New 224.800 Repeater On The Air - SEMARA October 21, 2015 15:20
After an 8 month absence, the SEMARA Repeater Committee has restored 220 MHz service via our brand new BridgeCom Systems ComLink™ BCR-220 repeater! The new repeater went live at 9:05 PM on Thursday, July 16, 2015. Like our 2-meter and 900 MHz repeaters, this repeater resides at our 180-foot tower site and its antenna (temporarily a Comet CX-333 shared with our 2m APRS station) is also atop the tower. Full technical specifications can be found on our repeaters section.
This new unit replaces our old Hi-Pro repeater and uses our existing Bird Technologies/TX RX Systems duplexer that was purchased new by SEMARA in November 2010. Maggiore Electronic Labs which manufactured our old repeater went out of business in the Summer of 2012. Due to a frequency drift problem, it had been off the air since October 2014. At the July 2015 SEMARAbusiness meeting, a motion passed to purchase the new repeater and to sell the old one. There may be an interested local buyer, however if they decide to pass on it, we will place the old unit for auction on eBay.
The new 224.800 MHz repeater runs 30 watts output power as apposed to old one which was 20 watts. The temporary measure of the repeater’s outgoing CTCSS (PL tone) being different to stop desense (the transmitter feeding back into the receiver) is no longer necessary. There is a small amount of desense that still exists due to the sub-par antenna arrangement, however it appears to be mild in our initial tests. The new repeater is running 67.0 Hz for both transmit and receive. If you had set your radio up for a split tone, you will need to reprogram your radio for 67.0 Hz on both encode and decode. For the time being, the new repeater is running on its internal controller, which provides a basic CW ID and a short tail without a courtesy tone.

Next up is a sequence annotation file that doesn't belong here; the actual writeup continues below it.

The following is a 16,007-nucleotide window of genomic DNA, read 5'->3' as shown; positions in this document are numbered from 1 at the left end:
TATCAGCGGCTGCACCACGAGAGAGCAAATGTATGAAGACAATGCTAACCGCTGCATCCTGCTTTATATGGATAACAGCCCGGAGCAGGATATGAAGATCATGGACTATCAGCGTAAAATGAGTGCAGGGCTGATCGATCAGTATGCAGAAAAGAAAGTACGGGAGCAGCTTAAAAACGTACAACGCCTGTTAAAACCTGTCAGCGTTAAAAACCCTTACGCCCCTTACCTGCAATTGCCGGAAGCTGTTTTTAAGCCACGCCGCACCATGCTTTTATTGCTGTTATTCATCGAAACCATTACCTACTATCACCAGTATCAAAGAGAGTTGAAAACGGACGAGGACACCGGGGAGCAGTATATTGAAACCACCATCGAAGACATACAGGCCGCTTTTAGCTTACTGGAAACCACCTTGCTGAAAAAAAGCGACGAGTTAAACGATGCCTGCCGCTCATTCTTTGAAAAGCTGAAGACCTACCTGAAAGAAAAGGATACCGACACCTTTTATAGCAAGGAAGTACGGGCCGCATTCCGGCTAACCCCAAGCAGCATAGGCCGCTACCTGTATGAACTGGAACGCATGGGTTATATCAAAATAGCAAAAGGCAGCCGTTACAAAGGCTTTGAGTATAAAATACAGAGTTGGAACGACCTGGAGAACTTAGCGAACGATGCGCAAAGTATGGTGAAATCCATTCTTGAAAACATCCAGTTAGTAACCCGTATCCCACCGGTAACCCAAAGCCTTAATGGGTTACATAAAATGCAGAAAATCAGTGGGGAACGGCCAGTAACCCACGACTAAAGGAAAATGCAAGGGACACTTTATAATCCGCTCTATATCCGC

Future plans on the “to-do list” include interfacing the repeater to our brand new S-COM 7330controller. This is the same 3-port full-duplex controller we currently use on our 2-meter and 900 MHz repeaters. A completed PiRLP node (IRLP and EchoLink node 4215/W1AEC-L) and UHF Motorola GM300 link radio are ready to be interfaced to this new controller as well. When that happens, we plan to have this 220 MHz repeater full-time linked into the Quahog Repeater Network (QRN) via the link radio to the North Providence hub.
The repeater committee also recommends that the club approve the purchase of a dedicated 220 MHz repeater antenna to be added to the top of our tower. This would be the Sinclair Technologies model SD214 four bay offset dipole. The offset pattern should be east/west to add slightly more gain over the South Coast and less south to the ocean. We should request for it to be black anodized with a lightning spike. This commercial antenna will greatly improve the coverage and will resolve the desense issue that remains. The existing Comet tri-band antenna that is temporarily being used should also remain. It will continue to be used for our 2-meter APRS station and future UHF link radio, plus serve as a auxiliary antenna system for our 2-meter and 220 MHz repeaters should our primaries fail.
On Tuesdays, we plan to setup an automatic scheduler setpoint to separate the repeater from QRN and participate in “220 Tuesdays”. Via IRLP, it will link to the New England Reflector 912 Channel 4 (reflector 9124, the NEAR-220 channel) for the day, where it will be linked with other participating 220 repeaters including the MMRA‘s five 220 repeaters that link through their “HUB2”. 220 Tuesdays is a similar promotion as “900 Thursdays”, which you can also participate on via SEMARA’s 900 repeater. Both 220 Tuesdays and 900 Thursdays are New England-wide promotions to gain awareness and generate activity on the 220 MHz and 900 MHz bands respectively.
Richard J. Cabral, W1RJC
SEMARA Repeater Committee